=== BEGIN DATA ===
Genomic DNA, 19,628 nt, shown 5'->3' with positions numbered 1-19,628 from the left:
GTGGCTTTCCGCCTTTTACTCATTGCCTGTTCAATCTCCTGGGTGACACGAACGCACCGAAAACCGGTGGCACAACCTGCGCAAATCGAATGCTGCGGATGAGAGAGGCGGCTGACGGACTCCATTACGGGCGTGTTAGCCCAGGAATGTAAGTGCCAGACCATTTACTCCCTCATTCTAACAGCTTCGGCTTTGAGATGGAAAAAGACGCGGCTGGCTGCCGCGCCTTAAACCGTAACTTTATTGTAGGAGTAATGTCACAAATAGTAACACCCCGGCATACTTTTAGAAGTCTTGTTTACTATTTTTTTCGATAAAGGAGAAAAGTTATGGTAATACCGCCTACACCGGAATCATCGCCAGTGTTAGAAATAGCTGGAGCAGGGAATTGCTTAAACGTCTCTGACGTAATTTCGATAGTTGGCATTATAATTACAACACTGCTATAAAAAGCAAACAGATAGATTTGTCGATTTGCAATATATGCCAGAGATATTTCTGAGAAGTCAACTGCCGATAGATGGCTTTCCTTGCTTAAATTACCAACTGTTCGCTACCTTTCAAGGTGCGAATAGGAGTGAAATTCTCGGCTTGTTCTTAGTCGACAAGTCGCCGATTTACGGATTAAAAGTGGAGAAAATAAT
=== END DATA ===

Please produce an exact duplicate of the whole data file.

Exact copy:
Genomic DNA, 19,628 nt, shown 5'->3' with positions numbered 1-19,628 from the left:
GTGGCTTTCCGCCTTTTACTCATTGCCTGTTCAATCTCCTGGGTGACACGAACGCACCGAAAACCGGTGGCACAACCTGCGCAAATCGAATGCTGCGGATGAGAGAGGCGGCTGACGGACTCCATTACGGGCGTGTTAGCCCAGGAATGTAAGTGCCAGACCATTTACTCCCTCATTCTAACAGCTTCGGCTTTGAGATGGAAAAAGACGCGGCTGGCTGCCGCGCCTTAAACCGTAACTTTATTGTAGGAGTAATGTCACAAATAGTAACACCCCGGCATACTTTTAGAAGTCTTGTTTACTATTTTTTTCGATAAAGGAGAAAAGTTATGGTAATACCGCCTACACCGGAATCATCGCCAGTGTTAGAAATAGCTGGAGCAGGGAATTGCTTAAACGTCTCTGACGTAATTTCGATAGTTGGCATTATAATTACAACACTGCTATAAAAAGCAAACAGATAGATTTGTCGATTTGCAATATATGCCAGAGATATTTCTGAGAAGTCAACTGCCGATAGATGGCTTTCCTTGCTTAAATTACCAACTGTTCGCTACCTTTCAAGGTGCGAATAGGAGTGAAATTCTCGGCTTGTTCTTAGTCGACAAGTCGCCGATTTACGGATTAAAAGTGGAGAAAATAAT